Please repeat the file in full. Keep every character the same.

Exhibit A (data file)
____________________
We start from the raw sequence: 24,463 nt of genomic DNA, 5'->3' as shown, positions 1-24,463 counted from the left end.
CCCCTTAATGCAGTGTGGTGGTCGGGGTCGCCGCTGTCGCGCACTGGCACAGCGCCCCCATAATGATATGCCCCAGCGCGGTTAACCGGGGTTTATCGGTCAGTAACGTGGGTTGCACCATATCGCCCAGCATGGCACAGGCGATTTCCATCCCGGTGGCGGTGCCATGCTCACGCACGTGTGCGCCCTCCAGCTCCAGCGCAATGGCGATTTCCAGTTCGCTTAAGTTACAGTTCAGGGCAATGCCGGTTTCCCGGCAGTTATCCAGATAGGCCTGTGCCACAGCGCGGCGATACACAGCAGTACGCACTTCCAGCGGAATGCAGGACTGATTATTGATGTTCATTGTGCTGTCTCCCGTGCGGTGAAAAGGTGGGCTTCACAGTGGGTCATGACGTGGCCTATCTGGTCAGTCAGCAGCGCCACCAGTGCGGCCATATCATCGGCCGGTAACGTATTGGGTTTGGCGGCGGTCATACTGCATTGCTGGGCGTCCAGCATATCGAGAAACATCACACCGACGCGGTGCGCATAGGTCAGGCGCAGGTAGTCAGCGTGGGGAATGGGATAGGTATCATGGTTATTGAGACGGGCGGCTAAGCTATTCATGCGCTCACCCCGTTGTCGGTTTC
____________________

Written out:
We start from the raw sequence: 24,463 nt of genomic DNA, 5'->3' as shown, positions 1-24,463 counted from the left end.
CCCCTTAATGCAGTGTGGTGGTCGGGGTCGCCGCTGTCGCGCACTGGCACAGCGCCCCCATAATGATATGCCCCAGCGCGGTTAACCGGGGTTTATCGGTCAGTAACGTGGGTTGCACCATATCGCCCAGCATGGCACAGGCGATTTCCATCCCGGTGGCGGTGCCATGCTCACGCACGTGTGCGCCCTCCAGCTCCAGCGCAATGGCGATTTCCAGTTCGCTTAAGTTACAGTTCAGGGCAATGCCGGTTTCCCGGCAGTTATCCAGATAGGCCTGTGCCACAGCGCGGCGATACACAGCAGTACGCACTTCCAGCGGAATGCAGGACTGATTATTGATGTTCATTGTGCTGTCTCCCGTGCGGTGAAAAGGTGGGCTTCACAGTGGGTCATGACGTGGCCTATCTGGTCAGTCAGCAGCGCCACCAGTGCGGCCATATCATCGGCCGGTAACGTATTGGGTTTGGCGGCGGTCATACTGCATTGCTGGGCGTCCAGCATATCGAGAAACATCACACCGACGCGGTGCGCATAGGTCAGGCGCAGGTAGTCAGCGTGGGGAATGGGATAGGTATCATGGTTATTGAGACGGGCGGCTAAGCTATTCATGCGCTCACCCCGTTGTCGGTTTC